On May 27th, Alexander Thesleff received his Ph.D. from the Department of Electrical Engineering, Chalmers University for his research regarding the connection of a leg prosthesis with the skeleton, muscles, and the nerves.
Alexander received an Industrial Ph.D. based on his research performed in collaboration with Chalmers and Integrum, for his investigation of the challenges presented when trying to establish bi-directional communication between the brain and the transfemoral amputee’s prosthesis.
While this type of direct control of the prosthesis by means of neuromuscular signals has previously been demonstrated with Integrum’s e-OPRA™ Implant System in the research of Professor Rickard Brånemark and Assistant Professor Max Ortiz Catalán in treating transhumeral amputees, the challenges presented in treating transfemoral patients are unique. Among others, the implant and the prosthesis are subject to greater and more frequent loading cycles while performing daily activities such as walking or climbing/descending stairs.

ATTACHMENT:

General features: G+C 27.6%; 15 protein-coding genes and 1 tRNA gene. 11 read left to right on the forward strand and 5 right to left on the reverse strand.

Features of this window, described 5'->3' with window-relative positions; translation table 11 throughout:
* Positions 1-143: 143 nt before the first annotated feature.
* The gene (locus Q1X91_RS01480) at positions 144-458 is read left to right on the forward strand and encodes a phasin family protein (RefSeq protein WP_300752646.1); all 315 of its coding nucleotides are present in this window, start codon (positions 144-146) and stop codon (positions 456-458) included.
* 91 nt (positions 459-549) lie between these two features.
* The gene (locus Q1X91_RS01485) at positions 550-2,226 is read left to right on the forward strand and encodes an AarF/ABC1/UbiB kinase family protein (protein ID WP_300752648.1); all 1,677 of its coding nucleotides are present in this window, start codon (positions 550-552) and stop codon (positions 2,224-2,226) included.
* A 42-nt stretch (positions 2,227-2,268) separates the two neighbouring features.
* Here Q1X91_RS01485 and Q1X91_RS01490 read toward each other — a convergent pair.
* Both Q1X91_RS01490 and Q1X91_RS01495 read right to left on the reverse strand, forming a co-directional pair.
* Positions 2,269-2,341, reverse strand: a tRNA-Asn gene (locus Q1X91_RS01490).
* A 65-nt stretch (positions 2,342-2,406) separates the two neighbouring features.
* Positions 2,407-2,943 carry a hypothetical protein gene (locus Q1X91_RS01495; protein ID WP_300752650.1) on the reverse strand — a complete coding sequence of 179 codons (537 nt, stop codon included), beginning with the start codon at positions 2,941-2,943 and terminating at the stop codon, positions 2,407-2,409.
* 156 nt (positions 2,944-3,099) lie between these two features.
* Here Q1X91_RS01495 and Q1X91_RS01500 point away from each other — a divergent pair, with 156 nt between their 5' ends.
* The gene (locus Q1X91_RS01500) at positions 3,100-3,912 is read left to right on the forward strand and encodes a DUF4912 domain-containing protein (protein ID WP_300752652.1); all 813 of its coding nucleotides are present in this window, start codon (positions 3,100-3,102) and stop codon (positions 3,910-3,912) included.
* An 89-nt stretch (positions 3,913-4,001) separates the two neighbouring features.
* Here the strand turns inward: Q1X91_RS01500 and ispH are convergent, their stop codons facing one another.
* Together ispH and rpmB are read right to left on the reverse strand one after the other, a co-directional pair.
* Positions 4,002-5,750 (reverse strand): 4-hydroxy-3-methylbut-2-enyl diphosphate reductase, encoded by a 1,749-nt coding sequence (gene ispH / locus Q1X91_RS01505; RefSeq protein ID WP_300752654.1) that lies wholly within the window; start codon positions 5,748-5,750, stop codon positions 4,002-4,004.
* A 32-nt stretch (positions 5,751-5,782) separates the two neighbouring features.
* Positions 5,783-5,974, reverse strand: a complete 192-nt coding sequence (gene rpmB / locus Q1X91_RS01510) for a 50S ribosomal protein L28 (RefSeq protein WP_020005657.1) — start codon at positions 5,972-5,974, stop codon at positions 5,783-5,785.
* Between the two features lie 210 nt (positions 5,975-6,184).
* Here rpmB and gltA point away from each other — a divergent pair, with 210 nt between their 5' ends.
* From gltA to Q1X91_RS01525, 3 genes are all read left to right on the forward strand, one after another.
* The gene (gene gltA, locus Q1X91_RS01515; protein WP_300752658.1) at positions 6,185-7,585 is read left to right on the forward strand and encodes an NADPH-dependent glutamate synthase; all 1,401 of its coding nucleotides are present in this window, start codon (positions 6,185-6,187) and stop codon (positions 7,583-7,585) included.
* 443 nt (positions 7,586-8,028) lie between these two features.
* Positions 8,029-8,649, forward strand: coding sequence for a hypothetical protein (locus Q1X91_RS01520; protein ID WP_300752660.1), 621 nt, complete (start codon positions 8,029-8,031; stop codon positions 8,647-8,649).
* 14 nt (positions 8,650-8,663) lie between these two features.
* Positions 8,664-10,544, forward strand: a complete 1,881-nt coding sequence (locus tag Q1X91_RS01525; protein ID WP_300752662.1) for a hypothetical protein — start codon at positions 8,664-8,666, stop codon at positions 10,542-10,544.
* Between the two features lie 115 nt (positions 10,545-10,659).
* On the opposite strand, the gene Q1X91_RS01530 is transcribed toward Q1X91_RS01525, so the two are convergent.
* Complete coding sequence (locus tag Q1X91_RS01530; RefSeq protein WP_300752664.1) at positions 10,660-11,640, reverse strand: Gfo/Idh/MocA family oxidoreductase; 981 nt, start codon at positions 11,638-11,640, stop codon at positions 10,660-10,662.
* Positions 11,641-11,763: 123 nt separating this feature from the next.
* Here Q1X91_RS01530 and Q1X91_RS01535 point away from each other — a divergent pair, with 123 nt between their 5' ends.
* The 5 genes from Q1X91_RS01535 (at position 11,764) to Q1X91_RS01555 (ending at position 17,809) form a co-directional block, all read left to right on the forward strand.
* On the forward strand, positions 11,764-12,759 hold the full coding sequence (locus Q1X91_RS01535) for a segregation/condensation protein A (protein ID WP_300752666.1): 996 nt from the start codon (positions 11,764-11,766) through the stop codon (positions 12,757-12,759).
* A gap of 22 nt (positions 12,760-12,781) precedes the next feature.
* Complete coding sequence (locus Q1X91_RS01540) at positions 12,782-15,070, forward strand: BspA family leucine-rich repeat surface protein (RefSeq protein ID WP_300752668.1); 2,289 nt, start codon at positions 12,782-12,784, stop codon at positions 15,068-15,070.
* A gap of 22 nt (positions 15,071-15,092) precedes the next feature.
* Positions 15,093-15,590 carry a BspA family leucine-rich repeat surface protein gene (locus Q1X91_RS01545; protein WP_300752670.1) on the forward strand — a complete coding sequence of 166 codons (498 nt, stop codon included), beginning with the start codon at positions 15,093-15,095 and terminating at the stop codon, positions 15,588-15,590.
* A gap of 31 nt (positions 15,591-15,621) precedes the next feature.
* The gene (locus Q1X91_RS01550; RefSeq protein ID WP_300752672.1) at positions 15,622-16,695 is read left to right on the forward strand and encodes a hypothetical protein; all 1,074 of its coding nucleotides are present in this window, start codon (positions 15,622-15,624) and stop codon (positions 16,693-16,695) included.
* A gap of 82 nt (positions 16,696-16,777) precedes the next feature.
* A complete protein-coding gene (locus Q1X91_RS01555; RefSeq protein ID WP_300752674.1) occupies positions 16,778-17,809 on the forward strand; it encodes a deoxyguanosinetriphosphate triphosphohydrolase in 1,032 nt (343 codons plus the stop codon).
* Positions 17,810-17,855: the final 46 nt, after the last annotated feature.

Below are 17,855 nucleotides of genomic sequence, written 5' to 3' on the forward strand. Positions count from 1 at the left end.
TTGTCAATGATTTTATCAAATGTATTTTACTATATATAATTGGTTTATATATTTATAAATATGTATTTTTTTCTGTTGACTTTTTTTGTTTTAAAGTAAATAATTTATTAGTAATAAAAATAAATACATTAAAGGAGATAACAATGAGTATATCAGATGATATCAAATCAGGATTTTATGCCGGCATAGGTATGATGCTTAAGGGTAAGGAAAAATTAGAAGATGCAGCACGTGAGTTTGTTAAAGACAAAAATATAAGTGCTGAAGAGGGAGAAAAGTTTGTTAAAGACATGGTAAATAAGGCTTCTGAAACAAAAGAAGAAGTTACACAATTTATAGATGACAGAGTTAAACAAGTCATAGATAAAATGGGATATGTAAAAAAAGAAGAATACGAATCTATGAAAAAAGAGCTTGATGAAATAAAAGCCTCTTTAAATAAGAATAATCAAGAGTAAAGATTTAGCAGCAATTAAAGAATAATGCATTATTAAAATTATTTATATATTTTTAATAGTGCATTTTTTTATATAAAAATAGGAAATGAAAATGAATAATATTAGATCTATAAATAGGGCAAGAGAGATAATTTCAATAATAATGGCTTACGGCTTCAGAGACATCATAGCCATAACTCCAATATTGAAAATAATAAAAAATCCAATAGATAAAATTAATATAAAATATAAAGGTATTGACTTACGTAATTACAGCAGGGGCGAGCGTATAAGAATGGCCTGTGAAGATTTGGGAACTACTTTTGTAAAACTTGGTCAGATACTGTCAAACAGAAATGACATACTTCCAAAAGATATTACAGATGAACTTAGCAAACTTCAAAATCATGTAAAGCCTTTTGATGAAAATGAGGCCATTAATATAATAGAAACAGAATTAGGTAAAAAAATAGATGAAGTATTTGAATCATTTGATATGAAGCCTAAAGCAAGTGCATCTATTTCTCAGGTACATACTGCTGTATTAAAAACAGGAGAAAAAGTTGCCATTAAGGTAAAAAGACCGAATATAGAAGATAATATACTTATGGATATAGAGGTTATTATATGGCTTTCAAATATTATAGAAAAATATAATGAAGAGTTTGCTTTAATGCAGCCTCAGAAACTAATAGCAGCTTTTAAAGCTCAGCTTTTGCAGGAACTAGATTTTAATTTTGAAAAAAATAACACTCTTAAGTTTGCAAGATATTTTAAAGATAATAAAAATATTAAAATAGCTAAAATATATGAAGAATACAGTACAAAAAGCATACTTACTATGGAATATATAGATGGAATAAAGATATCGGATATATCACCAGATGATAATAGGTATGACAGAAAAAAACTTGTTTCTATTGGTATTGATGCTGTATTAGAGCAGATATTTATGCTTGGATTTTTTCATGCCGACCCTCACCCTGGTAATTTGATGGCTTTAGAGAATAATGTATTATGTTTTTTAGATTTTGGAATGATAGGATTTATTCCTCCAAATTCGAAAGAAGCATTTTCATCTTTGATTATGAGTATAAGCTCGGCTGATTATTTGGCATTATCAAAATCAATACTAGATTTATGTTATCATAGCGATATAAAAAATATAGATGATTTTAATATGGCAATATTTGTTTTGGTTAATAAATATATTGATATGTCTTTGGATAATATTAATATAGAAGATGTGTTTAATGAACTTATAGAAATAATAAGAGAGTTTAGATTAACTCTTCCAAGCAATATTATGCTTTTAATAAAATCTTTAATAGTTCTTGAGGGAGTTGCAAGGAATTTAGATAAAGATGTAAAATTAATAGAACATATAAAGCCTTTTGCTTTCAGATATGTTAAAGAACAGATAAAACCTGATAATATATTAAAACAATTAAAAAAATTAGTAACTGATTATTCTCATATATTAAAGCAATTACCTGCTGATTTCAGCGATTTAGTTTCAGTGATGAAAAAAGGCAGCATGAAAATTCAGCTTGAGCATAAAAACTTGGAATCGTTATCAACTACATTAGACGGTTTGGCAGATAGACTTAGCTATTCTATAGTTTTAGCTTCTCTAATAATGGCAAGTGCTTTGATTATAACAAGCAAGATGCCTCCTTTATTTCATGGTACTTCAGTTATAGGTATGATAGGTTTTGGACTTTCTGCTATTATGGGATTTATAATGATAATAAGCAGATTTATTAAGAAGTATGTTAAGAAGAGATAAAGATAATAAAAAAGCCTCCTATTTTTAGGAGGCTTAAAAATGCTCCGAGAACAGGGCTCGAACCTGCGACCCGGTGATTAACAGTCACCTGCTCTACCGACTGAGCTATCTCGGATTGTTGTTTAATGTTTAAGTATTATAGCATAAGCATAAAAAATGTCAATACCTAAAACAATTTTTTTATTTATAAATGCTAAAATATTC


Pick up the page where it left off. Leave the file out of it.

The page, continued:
From June 1st, Alexander will be joining the team at Integrum as a development engineer.
Says Maria Lopez, CEO at Integrum “we are thrilled that Alexander is now continuing to work at Integrum and is joining our Research and Development team, and look very much forward to further strengthening our organization”.